Thursday, February 11, 2010

Turning Toward God Sermon

Joel 2:12-14
Luke 15:17-24

There is nothing in the world better than the feeling of coming home. You come home at the end of a long week at church camp and you can’t wait to take a hot shower, eat a meal your mom cooked, and sleep in your own bed. You come home from college for the weekend and a wave of comfort hits you when you walk in the door- you’ll get to do your laundry without putting quarters in the machine and most likely Dad will make pancakes in the morning (at least my dad did anytime I came three and a half hours home for the weekend).

Now that David and I invested our Christmas money in a memory foam mattress topper I can hardly stand to be away from my own bed. Coming home and falling into that comfort is a wonderful feeling. If you live away from home, there is always a piece of your original home with you in your heart. This week I walked into my friend Audrey’s office and noticed a tiny quilted wall hanging in the shape of Ohio. Even though Audrey and I have lived in Tennessee for almost nine years- there is nothing like going home to Ohio or Missouri or wherever home is.

I can’t even begin to imagine what it felt like for my friend Mark to come home from Haiti a few weeks ago. He’ll be here on Wednesday to tell us about that journey. I’m sure when he was sleeping out under the stars in the midst of the chaos of the earthquake he was thinking about how nice it would be to be home with his wife and his dog and cat. When I hit the Overton County line after I’ve been away, something in my body relaxes because I am home. There is no feeling in the world like coming home. In the immortal words of a famous girl from Kansas, “there’s no place like home.”

Beginning February 17th, we are being invited to come home. The season of Lent begins with our Ash Wednesday service on the 17th and continues for forty days plus Sundays as we journey to Easter Sunday. For Christians, the resurrection of Christ is our heart’s true home. The resurrection that we joyfully experience and participate in reminds us that darkness, death and sadness never have the final say over light, life and the power of God.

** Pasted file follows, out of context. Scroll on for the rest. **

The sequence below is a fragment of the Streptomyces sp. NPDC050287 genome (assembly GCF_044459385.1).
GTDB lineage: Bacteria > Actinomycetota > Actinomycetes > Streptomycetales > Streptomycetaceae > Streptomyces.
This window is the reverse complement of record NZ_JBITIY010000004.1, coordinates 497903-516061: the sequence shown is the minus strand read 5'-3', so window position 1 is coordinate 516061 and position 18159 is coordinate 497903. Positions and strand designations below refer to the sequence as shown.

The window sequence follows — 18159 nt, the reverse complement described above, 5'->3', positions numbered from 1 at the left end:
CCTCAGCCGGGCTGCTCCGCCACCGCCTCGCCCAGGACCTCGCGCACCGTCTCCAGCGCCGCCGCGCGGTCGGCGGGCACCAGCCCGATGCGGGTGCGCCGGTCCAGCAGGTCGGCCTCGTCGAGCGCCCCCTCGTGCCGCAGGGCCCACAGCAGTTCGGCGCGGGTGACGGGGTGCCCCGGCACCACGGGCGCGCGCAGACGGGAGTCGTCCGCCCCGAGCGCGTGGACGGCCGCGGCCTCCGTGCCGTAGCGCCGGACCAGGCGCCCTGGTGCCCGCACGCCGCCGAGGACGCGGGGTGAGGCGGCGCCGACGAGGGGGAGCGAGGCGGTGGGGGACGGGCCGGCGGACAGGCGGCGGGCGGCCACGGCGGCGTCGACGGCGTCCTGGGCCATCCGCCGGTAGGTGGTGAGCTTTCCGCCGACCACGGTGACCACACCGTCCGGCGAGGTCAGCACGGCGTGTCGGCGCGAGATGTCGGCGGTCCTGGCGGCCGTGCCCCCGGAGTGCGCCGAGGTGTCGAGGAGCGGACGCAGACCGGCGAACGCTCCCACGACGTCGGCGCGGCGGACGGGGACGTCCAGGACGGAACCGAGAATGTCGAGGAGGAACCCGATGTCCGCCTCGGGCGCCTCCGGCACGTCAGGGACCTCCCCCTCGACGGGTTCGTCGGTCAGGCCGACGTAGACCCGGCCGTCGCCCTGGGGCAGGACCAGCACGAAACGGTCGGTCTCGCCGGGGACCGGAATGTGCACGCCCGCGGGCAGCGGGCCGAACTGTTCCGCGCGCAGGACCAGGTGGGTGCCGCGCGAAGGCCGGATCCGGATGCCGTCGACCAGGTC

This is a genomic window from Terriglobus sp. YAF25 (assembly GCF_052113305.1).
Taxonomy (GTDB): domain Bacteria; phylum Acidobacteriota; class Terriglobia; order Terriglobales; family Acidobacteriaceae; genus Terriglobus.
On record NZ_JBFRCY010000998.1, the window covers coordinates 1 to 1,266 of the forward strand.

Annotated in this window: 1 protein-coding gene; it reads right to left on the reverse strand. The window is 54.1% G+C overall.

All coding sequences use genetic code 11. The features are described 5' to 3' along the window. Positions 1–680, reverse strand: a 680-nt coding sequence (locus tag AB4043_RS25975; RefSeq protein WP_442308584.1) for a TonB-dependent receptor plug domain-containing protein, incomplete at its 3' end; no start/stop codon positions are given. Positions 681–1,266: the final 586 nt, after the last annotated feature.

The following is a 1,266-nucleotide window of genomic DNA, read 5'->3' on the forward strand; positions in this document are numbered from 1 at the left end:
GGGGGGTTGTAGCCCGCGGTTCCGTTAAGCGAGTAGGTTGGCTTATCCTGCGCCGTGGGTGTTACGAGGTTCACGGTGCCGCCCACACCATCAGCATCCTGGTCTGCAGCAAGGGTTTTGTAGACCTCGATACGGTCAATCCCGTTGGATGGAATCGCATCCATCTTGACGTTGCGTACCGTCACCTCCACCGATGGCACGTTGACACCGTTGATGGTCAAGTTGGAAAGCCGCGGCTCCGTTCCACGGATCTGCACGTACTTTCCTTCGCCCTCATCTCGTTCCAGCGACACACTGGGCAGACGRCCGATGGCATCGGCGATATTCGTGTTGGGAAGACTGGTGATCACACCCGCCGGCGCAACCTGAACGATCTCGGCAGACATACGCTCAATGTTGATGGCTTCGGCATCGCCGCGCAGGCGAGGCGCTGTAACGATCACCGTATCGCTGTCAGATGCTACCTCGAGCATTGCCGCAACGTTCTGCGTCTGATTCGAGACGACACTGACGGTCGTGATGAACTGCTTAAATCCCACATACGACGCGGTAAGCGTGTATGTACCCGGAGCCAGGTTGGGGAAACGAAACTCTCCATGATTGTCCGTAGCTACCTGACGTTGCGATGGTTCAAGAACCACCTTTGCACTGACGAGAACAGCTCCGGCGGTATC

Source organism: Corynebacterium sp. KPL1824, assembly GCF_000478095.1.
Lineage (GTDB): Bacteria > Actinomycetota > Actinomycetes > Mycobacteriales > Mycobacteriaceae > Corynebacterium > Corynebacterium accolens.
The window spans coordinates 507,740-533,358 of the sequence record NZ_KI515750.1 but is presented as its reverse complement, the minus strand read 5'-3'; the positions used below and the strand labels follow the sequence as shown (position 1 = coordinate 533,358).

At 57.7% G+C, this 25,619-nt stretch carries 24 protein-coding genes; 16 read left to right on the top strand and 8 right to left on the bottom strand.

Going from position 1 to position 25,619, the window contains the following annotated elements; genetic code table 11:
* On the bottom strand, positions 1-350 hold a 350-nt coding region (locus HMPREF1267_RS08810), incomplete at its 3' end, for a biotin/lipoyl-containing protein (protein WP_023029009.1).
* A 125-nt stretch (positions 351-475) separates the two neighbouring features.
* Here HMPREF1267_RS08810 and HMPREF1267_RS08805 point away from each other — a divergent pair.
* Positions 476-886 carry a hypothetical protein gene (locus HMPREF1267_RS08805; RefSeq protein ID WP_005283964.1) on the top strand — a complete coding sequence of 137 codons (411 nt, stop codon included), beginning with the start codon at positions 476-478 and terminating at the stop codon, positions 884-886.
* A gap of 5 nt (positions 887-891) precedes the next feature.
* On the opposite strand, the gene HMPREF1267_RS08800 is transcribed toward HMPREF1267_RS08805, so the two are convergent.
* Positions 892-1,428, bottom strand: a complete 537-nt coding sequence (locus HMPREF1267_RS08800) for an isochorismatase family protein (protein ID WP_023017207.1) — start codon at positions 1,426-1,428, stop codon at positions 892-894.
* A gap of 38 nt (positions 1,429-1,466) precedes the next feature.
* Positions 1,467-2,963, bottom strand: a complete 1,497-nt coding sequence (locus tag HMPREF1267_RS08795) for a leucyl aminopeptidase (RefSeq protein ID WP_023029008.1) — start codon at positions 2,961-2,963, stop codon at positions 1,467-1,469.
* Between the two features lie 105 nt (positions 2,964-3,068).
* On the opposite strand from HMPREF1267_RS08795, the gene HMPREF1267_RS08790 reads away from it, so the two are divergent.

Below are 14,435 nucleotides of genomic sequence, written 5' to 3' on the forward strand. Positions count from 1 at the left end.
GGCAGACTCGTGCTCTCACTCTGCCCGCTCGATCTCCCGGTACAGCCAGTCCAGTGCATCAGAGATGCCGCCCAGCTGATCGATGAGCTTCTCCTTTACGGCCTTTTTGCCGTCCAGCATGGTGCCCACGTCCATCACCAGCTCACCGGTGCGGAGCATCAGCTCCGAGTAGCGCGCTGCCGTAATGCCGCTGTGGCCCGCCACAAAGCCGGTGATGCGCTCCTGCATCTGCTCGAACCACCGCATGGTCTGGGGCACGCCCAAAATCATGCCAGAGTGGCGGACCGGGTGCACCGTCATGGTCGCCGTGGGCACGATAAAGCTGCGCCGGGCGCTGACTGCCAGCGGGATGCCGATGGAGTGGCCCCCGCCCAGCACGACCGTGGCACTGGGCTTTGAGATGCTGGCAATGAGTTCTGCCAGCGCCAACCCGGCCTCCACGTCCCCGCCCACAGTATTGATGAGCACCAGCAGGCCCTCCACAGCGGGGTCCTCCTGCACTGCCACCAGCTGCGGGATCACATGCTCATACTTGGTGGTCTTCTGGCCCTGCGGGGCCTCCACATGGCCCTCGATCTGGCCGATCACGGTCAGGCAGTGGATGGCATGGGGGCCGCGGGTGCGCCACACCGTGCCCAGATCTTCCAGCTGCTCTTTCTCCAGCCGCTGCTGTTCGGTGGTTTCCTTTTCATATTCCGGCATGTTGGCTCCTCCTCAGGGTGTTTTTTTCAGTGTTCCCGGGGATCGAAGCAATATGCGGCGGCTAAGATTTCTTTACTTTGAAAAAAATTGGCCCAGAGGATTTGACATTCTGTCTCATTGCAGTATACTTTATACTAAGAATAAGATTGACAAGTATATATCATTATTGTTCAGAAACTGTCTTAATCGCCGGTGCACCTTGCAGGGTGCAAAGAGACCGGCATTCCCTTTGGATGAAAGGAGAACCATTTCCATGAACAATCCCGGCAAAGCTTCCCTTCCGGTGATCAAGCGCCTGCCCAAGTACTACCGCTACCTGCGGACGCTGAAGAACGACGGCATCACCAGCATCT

Before we reach the joy of the resurrection, there is a season of preparation during which we focus our hearts and minds on the life of Jesus. During this season we call Lent, we remember the life and teachings of Jesus as well as his death and resurrection. Lent is a time when we are reminded of our own morality, where we take intentional time to examine our lives through the lens of the life of Jesus. During this season we focus on prayer, particularly asking forgiveness for the things that distance us from God. This season extends to us an invitation to come home, to the comforts of a life lived in God’s loving presence.

If the resurrection is our true home and we know our celebration of Easter is coming up in less than two months, how do we get there? How do we get to our heart’s true home? One of the ways we get there is through repentance. Repentance, there’s a churchy word for you- what in the world does that mean? For our answer let’s turn to the words of the prophet Joel. The Hebrew prophet Joel speaks to his people about a coming day of the Lord- a high holy day when God’s presence will be especially close. In his prophecy he is helping them understand how to prepare themselves for God’s immanent presence, even in the midst of tough times. Joel talks about the trials his people have faced as a plague of locusts- and scholars tend to wonder if that was a literal plague of locusts or some code language for the Persian Army whose rule the Israelites were under. Within Joel’s prophecy we hear words of repentance. “Yet even now, says the LORD, return to me with all your heart, with fasting, with weeping, and with mourning; 13rend your hearts and not your clothing.”

What is repentance according to Joel? How do we prepare for God? We return to God with all our heart. The word “heart” here is a Hebrew idiom that symbolized what the brain symbolizes in language today. The heart was understood as the center of will and intellect. In other words, God is saying, “return to me with all that you are.” Come home. Turn toward me in this season of repentance.